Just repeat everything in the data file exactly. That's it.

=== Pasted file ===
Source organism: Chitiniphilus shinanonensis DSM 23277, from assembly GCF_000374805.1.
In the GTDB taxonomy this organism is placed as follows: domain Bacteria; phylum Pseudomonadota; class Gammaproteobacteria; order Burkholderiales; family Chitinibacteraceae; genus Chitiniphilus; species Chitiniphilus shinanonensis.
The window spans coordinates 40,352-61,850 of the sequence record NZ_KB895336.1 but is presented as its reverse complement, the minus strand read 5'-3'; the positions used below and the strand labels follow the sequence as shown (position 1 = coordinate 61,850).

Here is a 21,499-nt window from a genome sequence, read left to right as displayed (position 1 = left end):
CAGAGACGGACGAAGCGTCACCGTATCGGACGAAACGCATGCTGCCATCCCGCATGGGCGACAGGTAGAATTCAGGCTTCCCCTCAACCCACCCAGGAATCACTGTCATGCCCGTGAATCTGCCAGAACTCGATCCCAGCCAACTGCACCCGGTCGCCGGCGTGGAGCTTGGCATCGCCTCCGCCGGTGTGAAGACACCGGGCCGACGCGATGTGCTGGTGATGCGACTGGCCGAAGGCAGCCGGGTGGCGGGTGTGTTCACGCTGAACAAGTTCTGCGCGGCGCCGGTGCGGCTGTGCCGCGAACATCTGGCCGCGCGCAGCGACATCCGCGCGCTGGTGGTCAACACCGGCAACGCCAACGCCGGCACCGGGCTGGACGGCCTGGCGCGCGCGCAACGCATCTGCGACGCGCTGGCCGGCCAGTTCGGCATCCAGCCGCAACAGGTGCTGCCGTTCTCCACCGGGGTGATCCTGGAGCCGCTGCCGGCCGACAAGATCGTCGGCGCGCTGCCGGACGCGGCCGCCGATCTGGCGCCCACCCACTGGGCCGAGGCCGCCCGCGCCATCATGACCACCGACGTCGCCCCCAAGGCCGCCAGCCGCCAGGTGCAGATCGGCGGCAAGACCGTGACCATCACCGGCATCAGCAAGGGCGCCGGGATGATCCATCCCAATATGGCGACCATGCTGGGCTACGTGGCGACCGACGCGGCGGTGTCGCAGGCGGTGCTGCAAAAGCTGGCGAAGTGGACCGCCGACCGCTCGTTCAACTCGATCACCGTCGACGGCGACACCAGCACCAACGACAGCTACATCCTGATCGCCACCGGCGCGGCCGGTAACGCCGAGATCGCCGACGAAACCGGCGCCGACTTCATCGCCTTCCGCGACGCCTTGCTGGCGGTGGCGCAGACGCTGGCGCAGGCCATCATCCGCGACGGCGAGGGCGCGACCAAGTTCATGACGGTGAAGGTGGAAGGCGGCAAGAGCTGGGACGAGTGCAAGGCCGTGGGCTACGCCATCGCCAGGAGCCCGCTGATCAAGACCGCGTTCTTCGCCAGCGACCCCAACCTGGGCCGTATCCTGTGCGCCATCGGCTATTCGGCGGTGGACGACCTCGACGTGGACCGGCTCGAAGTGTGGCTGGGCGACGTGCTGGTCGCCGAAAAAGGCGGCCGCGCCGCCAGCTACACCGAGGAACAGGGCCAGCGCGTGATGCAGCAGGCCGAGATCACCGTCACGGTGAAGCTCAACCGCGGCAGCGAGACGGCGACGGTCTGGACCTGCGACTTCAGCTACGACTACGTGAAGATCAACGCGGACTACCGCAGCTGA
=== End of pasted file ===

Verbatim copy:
Source organism: Chitiniphilus shinanonensis DSM 23277, from assembly GCF_000374805.1.
In the GTDB taxonomy this organism is placed as follows: domain Bacteria; phylum Pseudomonadota; class Gammaproteobacteria; order Burkholderiales; family Chitinibacteraceae; genus Chitiniphilus; species Chitiniphilus shinanonensis.
The window spans coordinates 40,352-61,850 of the sequence record NZ_KB895336.1 but is presented as its reverse complement, the minus strand read 5'-3'; the positions used below and the strand labels follow the sequence as shown (position 1 = coordinate 61,850).

Here is a 21,499-nt window from a genome sequence, read left to right as displayed (position 1 = left end):
CAGAGACGGACGAAGCGTCACCGTATCGGACGAAACGCATGCTGCCATCCCGCATGGGCGACAGGTAGAATTCAGGCTTCCCCTCAACCCACCCAGGAATCACTGTCATGCCCGTGAATCTGCCAGAACTCGATCCCAGCCAACTGCACCCGGTCGCCGGCGTGGAGCTTGGCATCGCCTCCGCCGGTGTGAAGACACCGGGCCGACGCGATGTGCTGGTGATGCGACTGGCCGAAGGCAGCCGGGTGGCGGGTGTGTTCACGCTGAACAAGTTCTGCGCGGCGCCGGTGCGGCTGTGCCGCGAACATCTGGCCGCGCGCAGCGACATCCGCGCGCTGGTGGTCAACACCGGCAACGCCAACGCCGGCACCGGGCTGGACGGCCTGGCGCGCGCGCAACGCATCTGCGACGCGCTGGCCGGCCAGTTCGGCATCCAGCCGCAACAGGTGCTGCCGTTCTCCACCGGGGTGATCCTGGAGCCGCTGCCGGCCGACAAGATCGTCGGCGCGCTGCCGGACGCGGCCGCCGATCTGGCGCCCACCCACTGGGCCGAGGCCGCCCGCGCCATCATGACCACCGACGTCGCCCCCAAGGCCGCCAGCCGCCAGGTGCAGATCGGCGGCAAGACCGTGACCATCACCGGCATCAGCAAGGGCGCCGGGATGATCCATCCCAATATGGCGACCATGCTGGGCTACGTGGCGACCGACGCGGCGGTGTCGCAGGCGGTGCTGCAAAAGCTGGCGAAGTGGACCGCCGACCGCTCGTTCAACTCGATCACCGTCGACGGCGACACCAGCACCAACGACAGCTACATCCTGATCGCCACCGGCGCGGCCGGTAACGCCGAGATCGCCGACGAAACCGGCGCCGACTTCATCGCCTTCCGCGACGCCTTGCTGGCGGTGGCGCAGACGCTGGCGCAGGCCATCATCCGCGACGGCGAGGGCGCGACCAAGTTCATGACGGTGAAGGTGGAAGGCGGCAAGAGCTGGGACGAGTGCAAGGCCGTGGGCTACGCCATCGCCAGGAGCCCGCTGATCAAGACCGCGTTCTTCGCCAGCGACCCCAACCTGGGCCGTATCCTGTGCGCCATCGGCTATTCGGCGGTGGACGACCTCGACGTGGACCGGCTCGAAGTGTGGCTGGGCGACGTGCTGGTCGCCGAAAAAGGCGGCCGCGCCGCCAGCTACACCGAGGAACAGGGCCAGCGCGTGATGCAGCAGGCCGAGATCACCGTCACGGTGAAGCTCAACCGCGGCAGCGAGACGGCGACGGTCTGGACCTGCGACTTCAGCTACGACTACGTGAAGATCAACGCGGACTACCGCAGCTGA